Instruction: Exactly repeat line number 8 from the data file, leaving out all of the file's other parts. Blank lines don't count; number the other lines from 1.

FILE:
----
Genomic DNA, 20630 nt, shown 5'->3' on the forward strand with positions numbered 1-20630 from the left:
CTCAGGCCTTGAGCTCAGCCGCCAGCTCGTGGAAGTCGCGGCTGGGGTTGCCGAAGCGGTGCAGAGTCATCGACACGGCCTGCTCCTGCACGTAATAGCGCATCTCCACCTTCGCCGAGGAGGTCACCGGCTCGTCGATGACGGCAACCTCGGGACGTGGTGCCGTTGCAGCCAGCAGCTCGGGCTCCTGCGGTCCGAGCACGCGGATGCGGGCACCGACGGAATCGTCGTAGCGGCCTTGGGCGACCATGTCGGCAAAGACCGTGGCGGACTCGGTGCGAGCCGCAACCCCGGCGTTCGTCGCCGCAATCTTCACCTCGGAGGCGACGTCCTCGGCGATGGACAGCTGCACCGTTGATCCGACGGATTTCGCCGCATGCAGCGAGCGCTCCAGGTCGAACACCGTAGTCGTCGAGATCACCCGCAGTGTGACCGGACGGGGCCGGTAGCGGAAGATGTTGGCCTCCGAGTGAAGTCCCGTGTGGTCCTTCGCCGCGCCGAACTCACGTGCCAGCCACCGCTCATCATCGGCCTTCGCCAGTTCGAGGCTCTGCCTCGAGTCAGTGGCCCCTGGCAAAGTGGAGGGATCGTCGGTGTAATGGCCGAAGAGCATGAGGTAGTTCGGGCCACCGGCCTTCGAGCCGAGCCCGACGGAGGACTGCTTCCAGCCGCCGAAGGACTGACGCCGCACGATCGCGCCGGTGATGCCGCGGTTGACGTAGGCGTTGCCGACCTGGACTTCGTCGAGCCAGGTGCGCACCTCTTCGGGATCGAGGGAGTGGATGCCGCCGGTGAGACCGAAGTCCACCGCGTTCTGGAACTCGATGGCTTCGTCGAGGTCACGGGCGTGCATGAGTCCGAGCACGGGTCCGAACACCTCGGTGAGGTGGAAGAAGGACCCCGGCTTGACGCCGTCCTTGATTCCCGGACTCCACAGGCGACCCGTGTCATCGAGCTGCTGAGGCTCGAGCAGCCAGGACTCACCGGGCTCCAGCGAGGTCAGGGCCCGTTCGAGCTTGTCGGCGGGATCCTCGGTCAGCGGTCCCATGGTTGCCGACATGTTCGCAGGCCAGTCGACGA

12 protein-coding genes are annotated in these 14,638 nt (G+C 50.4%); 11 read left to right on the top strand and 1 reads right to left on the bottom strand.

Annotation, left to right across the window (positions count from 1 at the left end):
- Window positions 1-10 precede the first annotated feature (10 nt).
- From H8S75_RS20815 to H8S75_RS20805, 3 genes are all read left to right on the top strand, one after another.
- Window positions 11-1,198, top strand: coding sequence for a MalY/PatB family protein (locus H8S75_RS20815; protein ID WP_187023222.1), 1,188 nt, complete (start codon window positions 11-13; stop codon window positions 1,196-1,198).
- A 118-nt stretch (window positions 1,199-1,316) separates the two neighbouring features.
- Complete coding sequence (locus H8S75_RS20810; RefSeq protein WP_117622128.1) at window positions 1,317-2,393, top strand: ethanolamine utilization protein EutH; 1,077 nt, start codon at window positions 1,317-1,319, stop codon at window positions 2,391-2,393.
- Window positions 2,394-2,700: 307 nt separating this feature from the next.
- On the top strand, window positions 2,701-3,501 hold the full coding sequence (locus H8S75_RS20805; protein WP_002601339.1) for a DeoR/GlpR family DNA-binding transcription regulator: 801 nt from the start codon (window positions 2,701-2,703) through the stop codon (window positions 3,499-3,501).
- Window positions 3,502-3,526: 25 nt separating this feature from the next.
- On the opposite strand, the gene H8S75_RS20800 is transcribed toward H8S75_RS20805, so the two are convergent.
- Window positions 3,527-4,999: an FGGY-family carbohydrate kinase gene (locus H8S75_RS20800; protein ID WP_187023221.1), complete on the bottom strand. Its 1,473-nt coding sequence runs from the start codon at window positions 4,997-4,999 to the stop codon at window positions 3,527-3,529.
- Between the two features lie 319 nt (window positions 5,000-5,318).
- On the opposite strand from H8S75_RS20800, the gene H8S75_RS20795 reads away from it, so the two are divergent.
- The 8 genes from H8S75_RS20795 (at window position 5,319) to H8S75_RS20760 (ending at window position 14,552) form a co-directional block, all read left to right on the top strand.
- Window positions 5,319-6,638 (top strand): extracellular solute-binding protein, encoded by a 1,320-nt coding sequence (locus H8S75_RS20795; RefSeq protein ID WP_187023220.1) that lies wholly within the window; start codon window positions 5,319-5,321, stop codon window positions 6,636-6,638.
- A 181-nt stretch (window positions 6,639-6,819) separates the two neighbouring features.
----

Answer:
- A 118-nt stretch (window positions 1,199-1,316) separates the two neighbouring features.